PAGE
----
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Did you know that "cookie" comes from the Dutch word "koekje or koekie" and refers to a small cake. 'Cookies' in North America are defined as small, sweet, flat or slightly raised baked goods. In the U.K. they are called biscuits; in Spain they are called galletas; in Germany they are called kels; and in Italy they are called biscotti. Every country has its favorite. In the United States and Canada it is chocolate chip, in the U.K. its shortbread, in France its sablés and macaroons, and in Italy biscotti.

Cookies are one of the fastest and easiest things to make. Generally they are a simple combination of all-purpose flour, unsalted butter, granulated and/or brown sugar, large eggs, baking powder/soda and flavorings. They come in many different shapes, sizes, textures and flavors.

Bar - a soft batter is spread evenly into a shallow pan, baked, and cut into individual bars or pieces.

Drop - a firm batter is "dropped" onto a baking sheet using a spoon or ice cream scoop. Each cookie should be of equal size and spaced evenly on baking sheet.

Molded or Hand-Formed - a firm batter is shaped into balls, logs, etc. or pressed into a mold. The cookies are then placed on a baking sheet and baked.

Piped or Pressed - batter is either put in a pastry bag fitted with a decorative tip or placed into a cookie press. The batter is then piped onto a baking sheet or pushed through the cookie press into fancy shapes and baked.

Refrigerator or Icebox - batter is shaped into a log, refrigerated until firm, evenly sliced into rounds, placed on a baking sheet and baked.

Rolled - a firm batter is rolled into a thin layer, shapes are then cut out using a cookie cutter, cookies are placed on a baking sheet and baked.


Creaming - The fat and sugar are placed into a mixing bowl and creamed together. The eggs and any liquid are added. Finally, the flour and leavening agent are added and mixed just until combined.

One-Stage - All the ingredients are placed into a mixing bowl and blended together until a smooth batter is formed.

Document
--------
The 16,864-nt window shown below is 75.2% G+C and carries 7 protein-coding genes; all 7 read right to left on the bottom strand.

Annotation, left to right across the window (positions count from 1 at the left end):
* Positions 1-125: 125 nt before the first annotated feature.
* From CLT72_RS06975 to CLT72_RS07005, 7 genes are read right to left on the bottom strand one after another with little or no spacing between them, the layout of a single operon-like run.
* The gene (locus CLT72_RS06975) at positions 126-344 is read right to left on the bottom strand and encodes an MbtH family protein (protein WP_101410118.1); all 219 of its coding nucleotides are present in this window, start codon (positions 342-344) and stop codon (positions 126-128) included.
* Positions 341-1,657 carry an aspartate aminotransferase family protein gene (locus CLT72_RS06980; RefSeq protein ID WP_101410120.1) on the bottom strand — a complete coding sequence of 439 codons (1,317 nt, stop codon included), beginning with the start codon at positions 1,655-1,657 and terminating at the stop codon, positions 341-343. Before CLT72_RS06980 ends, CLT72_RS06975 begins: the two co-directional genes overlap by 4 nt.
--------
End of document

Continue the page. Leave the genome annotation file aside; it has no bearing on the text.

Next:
If cookies brown too quickly - check to see if your oven is calibrated properly and not reading too high. You can do this with a free standing oven thermometer. Another reason for over-browning is from using dark-colored baking pans or sheets which promote browning. Either reduce oven temperature by 25 degrees F (15 degrees C) or use aluminum pans or sheets.

If cookies brown too quickly on bottoms - the same reasons as above but also your oven rack may be too low or the batter has too much sugar in it.

If cookies brown too quickly on top and the bottoms are not cooked enough - the oven rack may be too high, the temperature is too high, or you are using dark-colored baking pans or sheets.

If cookies spread too much - dough may be too soft. This is remedied by placing the dough in the refrigerator for 15 minutes to firm up. Also, never place cookies on a warm baking sheet as the batter will start to soften and spread even before you place them in the oven. Cookies can also spread too much if placed on a greased baking sheet, when the recipe states using an ungreased baking sheet. Cookies made with butter have the tendency to spread more than cookies made with shortening.

If cookies are too dry and hard - it may simply be that the cookies were over baked. Also, if the oven was not hot enough, they will take too long to bake and this causes them to dry out. The batter could contain too much flour or not enough egg or liquid.


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September 23, 2017

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